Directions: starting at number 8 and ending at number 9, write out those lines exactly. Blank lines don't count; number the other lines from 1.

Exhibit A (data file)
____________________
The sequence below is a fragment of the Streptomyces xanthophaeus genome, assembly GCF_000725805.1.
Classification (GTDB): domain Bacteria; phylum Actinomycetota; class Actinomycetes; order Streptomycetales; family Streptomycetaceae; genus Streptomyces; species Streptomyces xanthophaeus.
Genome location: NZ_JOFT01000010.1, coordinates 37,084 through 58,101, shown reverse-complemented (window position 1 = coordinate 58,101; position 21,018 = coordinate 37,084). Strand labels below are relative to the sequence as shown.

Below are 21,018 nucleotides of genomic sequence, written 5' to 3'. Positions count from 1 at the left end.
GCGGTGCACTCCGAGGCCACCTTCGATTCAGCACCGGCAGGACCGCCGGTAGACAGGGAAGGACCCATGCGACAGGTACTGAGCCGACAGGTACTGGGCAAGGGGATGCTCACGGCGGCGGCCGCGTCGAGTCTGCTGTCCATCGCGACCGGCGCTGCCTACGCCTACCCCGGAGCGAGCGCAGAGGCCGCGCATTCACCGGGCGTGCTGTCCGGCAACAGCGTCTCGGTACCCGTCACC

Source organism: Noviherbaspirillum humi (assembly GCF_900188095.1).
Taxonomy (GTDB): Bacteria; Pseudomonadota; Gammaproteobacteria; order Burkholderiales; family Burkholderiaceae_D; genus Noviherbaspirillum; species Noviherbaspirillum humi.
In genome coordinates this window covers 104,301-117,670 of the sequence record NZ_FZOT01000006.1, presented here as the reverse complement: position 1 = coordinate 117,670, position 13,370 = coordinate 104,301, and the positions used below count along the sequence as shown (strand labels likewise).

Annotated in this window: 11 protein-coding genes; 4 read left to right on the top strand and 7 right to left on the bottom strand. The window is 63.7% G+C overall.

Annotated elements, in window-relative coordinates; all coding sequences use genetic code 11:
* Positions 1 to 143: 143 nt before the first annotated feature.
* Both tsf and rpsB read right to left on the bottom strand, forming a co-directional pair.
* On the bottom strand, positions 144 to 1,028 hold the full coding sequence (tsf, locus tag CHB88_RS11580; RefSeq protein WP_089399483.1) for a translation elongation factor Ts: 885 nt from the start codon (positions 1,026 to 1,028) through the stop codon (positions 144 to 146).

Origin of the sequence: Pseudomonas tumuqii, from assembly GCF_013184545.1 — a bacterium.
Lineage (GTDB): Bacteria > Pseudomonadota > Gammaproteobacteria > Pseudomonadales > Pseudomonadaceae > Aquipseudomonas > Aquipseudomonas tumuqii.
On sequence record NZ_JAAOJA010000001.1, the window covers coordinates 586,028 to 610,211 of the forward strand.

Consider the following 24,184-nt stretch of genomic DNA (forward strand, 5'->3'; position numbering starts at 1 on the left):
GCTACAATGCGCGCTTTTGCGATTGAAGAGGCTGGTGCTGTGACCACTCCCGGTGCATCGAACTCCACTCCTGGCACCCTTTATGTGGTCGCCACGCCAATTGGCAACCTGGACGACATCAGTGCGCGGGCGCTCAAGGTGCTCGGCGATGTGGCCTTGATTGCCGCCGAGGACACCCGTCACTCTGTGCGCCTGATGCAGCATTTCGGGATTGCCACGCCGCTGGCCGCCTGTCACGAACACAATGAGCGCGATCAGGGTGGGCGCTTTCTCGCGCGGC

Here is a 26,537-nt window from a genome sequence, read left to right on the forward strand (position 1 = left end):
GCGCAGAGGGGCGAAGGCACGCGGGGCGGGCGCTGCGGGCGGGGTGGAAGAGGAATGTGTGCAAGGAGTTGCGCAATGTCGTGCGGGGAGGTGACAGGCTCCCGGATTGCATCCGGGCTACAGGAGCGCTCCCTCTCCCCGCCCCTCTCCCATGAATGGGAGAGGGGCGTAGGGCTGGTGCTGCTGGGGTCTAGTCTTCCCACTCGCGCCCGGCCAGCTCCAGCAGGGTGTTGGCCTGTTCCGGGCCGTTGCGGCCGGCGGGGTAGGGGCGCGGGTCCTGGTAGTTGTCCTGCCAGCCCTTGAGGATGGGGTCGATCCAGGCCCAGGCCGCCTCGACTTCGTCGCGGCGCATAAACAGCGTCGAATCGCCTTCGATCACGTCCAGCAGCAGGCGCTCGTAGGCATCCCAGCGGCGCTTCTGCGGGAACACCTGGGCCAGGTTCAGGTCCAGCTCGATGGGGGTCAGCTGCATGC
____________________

In genome coordinates this window covers 104,301-117,670 of the sequence record NZ_FZOT01000006.1, presented here as the reverse complement: position 1 = coordinate 117,670, position 13,370 = coordinate 104,301, and the positions used below count along the sequence as shown (strand labels likewise).

Annotated in this window: 11 protein-coding genes; 4 read left to right on the top strand and 7 right to left on the bottom strand. The window is 63.7% G+C overall.